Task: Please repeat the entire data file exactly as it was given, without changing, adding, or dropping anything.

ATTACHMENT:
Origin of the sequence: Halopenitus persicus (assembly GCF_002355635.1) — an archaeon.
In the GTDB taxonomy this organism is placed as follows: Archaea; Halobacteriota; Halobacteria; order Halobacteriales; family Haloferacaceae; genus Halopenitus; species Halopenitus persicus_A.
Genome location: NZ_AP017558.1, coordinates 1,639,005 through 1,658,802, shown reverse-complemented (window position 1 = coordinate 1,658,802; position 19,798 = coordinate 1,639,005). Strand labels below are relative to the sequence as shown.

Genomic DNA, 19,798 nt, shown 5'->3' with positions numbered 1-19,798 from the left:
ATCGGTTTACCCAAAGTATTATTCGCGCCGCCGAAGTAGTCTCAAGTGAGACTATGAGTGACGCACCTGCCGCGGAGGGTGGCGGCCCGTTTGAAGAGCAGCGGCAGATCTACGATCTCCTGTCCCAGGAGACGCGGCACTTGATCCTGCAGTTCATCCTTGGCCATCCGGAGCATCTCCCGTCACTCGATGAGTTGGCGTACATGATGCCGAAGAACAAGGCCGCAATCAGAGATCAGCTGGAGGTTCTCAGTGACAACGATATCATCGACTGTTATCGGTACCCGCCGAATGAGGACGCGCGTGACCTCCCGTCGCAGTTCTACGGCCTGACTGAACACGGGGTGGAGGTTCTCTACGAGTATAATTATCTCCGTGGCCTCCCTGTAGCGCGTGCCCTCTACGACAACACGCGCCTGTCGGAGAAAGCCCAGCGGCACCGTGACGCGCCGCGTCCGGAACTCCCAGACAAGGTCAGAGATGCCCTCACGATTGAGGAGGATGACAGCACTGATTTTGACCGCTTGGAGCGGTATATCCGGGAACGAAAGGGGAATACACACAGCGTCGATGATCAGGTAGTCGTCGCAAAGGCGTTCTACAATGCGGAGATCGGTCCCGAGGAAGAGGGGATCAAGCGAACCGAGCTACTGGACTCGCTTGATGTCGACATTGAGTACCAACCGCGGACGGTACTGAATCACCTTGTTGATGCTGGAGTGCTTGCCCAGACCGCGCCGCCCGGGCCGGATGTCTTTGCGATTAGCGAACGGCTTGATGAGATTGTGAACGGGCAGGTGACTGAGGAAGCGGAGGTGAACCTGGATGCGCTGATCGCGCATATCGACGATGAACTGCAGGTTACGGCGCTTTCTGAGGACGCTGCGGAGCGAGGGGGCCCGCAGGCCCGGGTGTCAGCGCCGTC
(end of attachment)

Origin of the sequence: Halopenitus persicus (assembly GCF_002355635.1) — an archaeon.
In the GTDB taxonomy this organism is placed as follows: Archaea; Halobacteriota; Halobacteria; order Halobacteriales; family Haloferacaceae; genus Halopenitus; species Halopenitus persicus_A.
Genome location: NZ_AP017558.1, coordinates 1,639,005 through 1,658,802, shown reverse-complemented (window position 1 = coordinate 1,658,802; position 19,798 = coordinate 1,639,005). Strand labels below are relative to the sequence as shown.

Genomic DNA, 19,798 nt, shown 5'->3' with positions numbered 1-19,798 from the left:
ATCGGTTTACCCAAAGTATTATTCGCGCCGCCGAAGTAGTCTCAAGTGAGACTATGAGTGACGCACCTGCCGCGGAGGGTGGCGGCCCGTTTGAAGAGCAGCGGCAGATCTACGATCTCCTGTCCCAGGAGACGCGGCACTTGATCCTGCAGTTCATCCTTGGCCATCCGGAGCATCTCCCGTCACTCGATGAGTTGGCGTACATGATGCCGAAGAACAAGGCCGCAATCAGAGATCAGCTGGAGGTTCTCAGTGACAACGATATCATCGACTGTTATCGGTACCCGCCGAATGAGGACGCGCGTGACCTCCCGTCGCAGTTCTACGGCCTGACTGAACACGGGGTGGAGGTTCTCTACGAGTATAATTATCTCCGTGGCCTCCCTGTAGCGCGTGCCCTCTACGACAACACGCGCCTGTCGGAGAAAGCCCAGCGGCACCGTGACGCGCCGCGTCCGGAACTCCCAGACAAGGTCAGAGATGCCCTCACGATTGAGGAGGATGACAGCACTGATTTTGACCGCTTGGAGCGGTATATCCGGGAACGAAAGGGGAATACACACAGCGTCGATGATCAGGTAGTCGTCGCAAAGGCGTTCTACAATGCGGAGATCGGTCCCGAGGAAGAGGGGATCAAGCGAACCGAGCTACTGGACTCGCTTGATGTCGACATTGAGTACCAACCGCGGACGGTACTGAATCACCTTGTTGATGCTGGAGTGCTTGCCCAGACCGCGCCGCCCGGGCCGGATGTCTTTGCGATTAGCGAACGGCTTGATGAGATTGTGAACGGGCAGGTGACTGAGGAAGCGGAGGTGAACCTGGATGCGCTGATCGCGCATATCGACGATGAACTGCAGGTTACGGCGCTTTCTGAGGACGCTGCGGAGCGAGGGGGCCCGCAGGCCCGGGTGTCAGCGCCGTC